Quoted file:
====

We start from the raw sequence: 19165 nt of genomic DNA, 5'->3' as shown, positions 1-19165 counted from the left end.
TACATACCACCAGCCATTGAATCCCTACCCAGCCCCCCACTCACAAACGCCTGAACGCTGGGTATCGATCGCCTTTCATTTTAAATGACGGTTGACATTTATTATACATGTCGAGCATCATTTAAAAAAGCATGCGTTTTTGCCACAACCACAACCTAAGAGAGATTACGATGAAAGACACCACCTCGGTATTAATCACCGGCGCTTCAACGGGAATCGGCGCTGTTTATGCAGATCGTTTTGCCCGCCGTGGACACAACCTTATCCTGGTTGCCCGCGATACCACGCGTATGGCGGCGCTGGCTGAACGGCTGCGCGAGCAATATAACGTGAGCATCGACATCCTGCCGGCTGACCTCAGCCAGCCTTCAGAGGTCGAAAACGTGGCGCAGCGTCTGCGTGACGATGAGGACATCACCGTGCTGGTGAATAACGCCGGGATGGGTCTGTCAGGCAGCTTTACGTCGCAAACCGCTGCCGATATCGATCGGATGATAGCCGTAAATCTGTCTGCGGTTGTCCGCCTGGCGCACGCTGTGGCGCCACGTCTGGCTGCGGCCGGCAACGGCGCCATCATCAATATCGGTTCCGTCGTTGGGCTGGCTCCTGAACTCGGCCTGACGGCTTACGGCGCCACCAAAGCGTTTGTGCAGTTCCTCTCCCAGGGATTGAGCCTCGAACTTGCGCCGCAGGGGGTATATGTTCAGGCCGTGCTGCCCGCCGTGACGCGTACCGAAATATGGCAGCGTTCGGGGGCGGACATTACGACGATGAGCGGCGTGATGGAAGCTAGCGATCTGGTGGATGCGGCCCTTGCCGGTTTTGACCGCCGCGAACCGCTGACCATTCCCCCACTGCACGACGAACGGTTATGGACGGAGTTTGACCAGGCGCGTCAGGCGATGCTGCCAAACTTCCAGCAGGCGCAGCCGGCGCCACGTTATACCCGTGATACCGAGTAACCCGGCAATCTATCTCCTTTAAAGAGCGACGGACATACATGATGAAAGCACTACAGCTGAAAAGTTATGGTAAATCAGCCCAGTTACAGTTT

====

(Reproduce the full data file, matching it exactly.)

We start from the raw sequence: 19165 nt of genomic DNA, 5'->3' as shown, positions 1-19165 counted from the left end.
TACATACCACCAGCCATTGAATCCCTACCCAGCCCCCCACTCACAAACGCCTGAACGCTGGGTATCGATCGCCTTTCATTTTAAATGACGGTTGACATTTATTATACATGTCGAGCATCATTTAAAAAAGCATGCGTTTTTGCCACAACCACAACCTAAGAGAGATTACGATGAAAGACACCACCTCGGTATTAATCACCGGCGCTTCAACGGGAATCGGCGCTGTTTATGCAGATCGTTTTGCCCGCCGTGGACACAACCTTATCCTGGTTGCCCGCGATACCACGCGTATGGCGGCGCTGGCTGAACGGCTGCGCGAGCAATATAACGTGAGCATCGACATCCTGCCGGCTGACCTCAGCCAGCCTTCAGAGGTCGAAAACGTGGCGCAGCGTCTGCGTGACGATGAGGACATCACCGTGCTGGTGAATAACGCCGGGATGGGTCTGTCAGGCAGCTTTACGTCGCAAACCGCTGCCGATATCGATCGGATGATAGCCGTAAATCTGTCTGCGGTTGTCCGCCTGGCGCACGCTGTGGCGCCACGTCTGGCTGCGGCCGGCAACGGCGCCATCATCAATATCGGTTCCGTCGTTGGGCTGGCTCCTGAACTCGGCCTGACGGCTTACGGCGCCACCAAAGCGTTTGTGCAGTTCCTCTCCCAGGGATTGAGCCTCGAACTTGCGCCGCAGGGGGTATATGTTCAGGCCGTGCTGCCCGCCGTGACGCGTACCGAAATATGGCAGCGTTCGGGGGCGGACATTACGACGATGAGCGGCGTGATGGAAGCTAGCGATCTGGTGGATGCGGCCCTTGCCGGTTTTGACCGCCGCGAACCGCTGACCATTCCCCCACTGCACGACGAACGGTTATGGACGGAGTTTGACCAGGCGCGTCAGGCGATGCTGCCAAACTTCCAGCAGGCGCAGCCGGCGCCACGTTATACCCGTGATACCGAGTAACCCGGCAATCTATCTCCTTTAAAGAGCGACGGACATACATGATGAAAGCACTACAGCTGAAAAGTTATGGTAAATCAGCCCAGTTACAGTTT